Healthy teeth start at home. Implement the three simple steps above with your child at home to ensure they have a happy, healthy smile. The single most important step you can take for your child is to bring them in to see our team. Regular oral health examinations for your child are essential to ensure that their teeth are healthy and growing properly.

Contact our team to schedule your child’s next examination today.

The Best Snacks for Healthy Teeth

The foods you eat have a big impact on your health and the health of your mouth. Foods that are high in sugar like candy and soda contribute to tooth decay. According to the American Dental Association, oral health is one of the first areas to decline in  with a poor diet. Here are a few foods that you can eat to improve your oral hygiene.


There’s good news for the many people who love cheese. A 2013 study published in an issue of General Dentistry found that eating cheese raises the pH levels in the mouth and lowered the risk of tooth decay ( that mans the mouth becomes less acid). The chewing required to break up the cheese also slightly increased the saliva levels in the mouth, which help to rinse away bacteria and food particles. Cheese also contains calcium and protein which help refresh tooth enamel.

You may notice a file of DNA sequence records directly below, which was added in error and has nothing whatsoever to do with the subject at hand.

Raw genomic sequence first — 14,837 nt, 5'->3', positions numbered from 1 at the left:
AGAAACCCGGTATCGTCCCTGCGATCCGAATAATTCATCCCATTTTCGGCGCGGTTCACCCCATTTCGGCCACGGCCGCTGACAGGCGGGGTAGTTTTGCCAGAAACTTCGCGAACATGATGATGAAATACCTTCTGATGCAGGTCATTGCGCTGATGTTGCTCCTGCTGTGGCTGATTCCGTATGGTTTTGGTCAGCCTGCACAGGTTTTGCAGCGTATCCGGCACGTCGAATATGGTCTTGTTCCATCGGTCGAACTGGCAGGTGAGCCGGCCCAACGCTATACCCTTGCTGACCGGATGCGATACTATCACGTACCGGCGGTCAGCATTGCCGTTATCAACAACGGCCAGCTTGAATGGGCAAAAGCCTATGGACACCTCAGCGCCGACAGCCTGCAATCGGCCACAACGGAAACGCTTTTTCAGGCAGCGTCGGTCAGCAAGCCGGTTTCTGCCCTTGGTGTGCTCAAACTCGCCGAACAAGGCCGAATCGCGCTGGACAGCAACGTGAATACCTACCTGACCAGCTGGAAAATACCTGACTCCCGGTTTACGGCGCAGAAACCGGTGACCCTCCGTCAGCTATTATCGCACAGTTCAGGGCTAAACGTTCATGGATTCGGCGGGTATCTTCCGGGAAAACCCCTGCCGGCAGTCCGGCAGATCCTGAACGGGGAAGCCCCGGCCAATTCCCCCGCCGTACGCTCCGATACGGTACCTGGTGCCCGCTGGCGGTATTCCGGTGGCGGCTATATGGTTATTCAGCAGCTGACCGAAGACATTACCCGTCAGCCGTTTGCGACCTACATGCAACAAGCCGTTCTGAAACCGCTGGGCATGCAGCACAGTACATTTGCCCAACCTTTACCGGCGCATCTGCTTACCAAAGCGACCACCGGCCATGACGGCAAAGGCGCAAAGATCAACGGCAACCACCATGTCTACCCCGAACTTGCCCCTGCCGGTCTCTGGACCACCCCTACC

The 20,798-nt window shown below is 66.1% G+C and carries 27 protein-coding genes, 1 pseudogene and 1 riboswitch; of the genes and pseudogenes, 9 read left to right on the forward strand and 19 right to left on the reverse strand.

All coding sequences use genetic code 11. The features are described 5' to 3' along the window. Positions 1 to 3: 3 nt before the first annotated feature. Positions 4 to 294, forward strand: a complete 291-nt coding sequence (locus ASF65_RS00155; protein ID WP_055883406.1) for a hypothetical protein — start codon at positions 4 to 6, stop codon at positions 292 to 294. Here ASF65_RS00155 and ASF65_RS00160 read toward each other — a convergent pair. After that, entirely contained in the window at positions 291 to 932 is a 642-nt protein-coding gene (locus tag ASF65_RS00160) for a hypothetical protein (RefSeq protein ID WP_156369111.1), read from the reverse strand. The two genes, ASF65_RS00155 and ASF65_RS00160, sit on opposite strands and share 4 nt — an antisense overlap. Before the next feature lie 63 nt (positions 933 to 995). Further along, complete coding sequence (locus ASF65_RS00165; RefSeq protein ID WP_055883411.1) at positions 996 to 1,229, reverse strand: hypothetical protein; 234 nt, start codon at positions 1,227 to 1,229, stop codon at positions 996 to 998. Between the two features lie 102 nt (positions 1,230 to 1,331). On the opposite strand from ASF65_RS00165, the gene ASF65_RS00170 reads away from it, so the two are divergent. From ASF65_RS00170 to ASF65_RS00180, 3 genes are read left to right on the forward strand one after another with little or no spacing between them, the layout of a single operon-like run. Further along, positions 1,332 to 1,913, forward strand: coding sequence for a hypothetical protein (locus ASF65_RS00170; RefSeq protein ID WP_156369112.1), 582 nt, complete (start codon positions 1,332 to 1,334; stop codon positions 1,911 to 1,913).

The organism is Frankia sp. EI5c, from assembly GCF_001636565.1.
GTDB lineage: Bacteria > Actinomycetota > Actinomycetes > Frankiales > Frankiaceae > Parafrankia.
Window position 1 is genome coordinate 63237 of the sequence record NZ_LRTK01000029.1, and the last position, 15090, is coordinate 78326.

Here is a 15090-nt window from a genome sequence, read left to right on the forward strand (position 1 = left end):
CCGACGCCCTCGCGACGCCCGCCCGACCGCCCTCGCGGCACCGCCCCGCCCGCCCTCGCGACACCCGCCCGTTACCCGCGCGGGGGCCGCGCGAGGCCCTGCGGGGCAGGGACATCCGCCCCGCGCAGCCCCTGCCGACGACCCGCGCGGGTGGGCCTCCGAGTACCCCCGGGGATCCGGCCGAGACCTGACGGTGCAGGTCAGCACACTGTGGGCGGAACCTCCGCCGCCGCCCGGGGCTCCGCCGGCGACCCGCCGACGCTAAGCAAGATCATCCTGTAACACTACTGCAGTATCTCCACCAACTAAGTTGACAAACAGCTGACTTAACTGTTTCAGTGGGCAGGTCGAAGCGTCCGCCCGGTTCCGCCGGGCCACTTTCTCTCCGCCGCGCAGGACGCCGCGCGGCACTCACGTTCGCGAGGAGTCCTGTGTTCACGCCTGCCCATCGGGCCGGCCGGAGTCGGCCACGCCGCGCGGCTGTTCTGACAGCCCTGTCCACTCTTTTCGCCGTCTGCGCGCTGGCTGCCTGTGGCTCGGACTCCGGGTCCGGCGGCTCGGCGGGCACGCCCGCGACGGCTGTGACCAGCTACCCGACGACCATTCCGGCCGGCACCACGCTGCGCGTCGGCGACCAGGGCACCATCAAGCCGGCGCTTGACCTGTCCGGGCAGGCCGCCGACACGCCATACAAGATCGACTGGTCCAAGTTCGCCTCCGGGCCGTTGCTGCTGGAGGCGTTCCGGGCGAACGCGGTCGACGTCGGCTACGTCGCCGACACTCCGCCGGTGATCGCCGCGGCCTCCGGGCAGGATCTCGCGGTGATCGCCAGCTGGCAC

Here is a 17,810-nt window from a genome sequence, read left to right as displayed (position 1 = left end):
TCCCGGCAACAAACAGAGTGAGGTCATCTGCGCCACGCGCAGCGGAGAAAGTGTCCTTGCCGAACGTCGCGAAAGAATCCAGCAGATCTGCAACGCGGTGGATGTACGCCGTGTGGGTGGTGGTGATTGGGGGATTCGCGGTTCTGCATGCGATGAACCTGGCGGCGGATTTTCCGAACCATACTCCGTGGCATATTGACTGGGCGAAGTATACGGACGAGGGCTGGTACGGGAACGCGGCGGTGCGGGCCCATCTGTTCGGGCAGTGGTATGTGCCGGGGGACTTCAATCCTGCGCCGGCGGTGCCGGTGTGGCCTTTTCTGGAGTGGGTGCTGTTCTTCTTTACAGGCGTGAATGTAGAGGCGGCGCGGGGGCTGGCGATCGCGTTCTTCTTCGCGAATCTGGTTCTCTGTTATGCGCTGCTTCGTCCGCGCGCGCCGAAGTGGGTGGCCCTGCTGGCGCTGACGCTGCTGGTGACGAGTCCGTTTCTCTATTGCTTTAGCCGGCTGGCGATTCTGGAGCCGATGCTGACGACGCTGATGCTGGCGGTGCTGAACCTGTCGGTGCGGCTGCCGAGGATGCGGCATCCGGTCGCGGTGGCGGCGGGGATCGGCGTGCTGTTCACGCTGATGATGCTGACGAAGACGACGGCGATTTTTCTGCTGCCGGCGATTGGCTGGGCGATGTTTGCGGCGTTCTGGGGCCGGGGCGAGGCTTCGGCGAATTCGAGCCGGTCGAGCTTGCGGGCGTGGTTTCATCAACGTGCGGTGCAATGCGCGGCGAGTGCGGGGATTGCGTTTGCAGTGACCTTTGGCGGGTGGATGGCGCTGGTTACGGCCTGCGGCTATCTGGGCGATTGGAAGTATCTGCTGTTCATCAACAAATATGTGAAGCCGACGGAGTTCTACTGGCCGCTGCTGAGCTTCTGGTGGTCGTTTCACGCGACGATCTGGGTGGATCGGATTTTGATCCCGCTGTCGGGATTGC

While apples and other fruits do have natural sugars, they’re also high in water and fiber. Eating an apple increases the production of saliva in the mouth and the fibrous texture can help stimulate the gums. Picking an apple as a snack after a lunchtime meal can help temporarily clean out your mouth before you have an opportunity to brush.


Yogurt, another dairy snack, is high in calcium and protein, which like cheese, makes it a good option to improve the strength and health of your teeth. Yogurt also contains probiotics, or good bacteria, that can benefit your gums by replacing the bacteria that causes tooth decay and cavities. Try to opt for plain yogurt when you can to avoid added sugar that’s bad for your teeth.

Leafy Greens

Leafy greens such as spinach or kale are full of vitamins and minerals while being low in calories, and can also promote oral health. Like other foods on this list, they’re high in calcium, and they also contain folic acid, a type of B vitamin that can helps limit  gum disease.


Almonds are a good snack for your teeth because they’re low in sugar and high in protein and calcium. Adding them to a salad or a meal or simply enjoying them alone with lunch can be a good way to supplement your oral health-conscious diet.


Carrots act like apples by being a fibrous snack that can help clean your mouth, but carrots have even less sugar than apples. They’re also a great source of vitamin A which can contribute to better gum health.


Celery has a high water and fiber content, acting similarly to carrots and apples to help scrape away food particles and bacteria from your teeth. It also contains vitamins A and C, two antioxidants that improve gum health.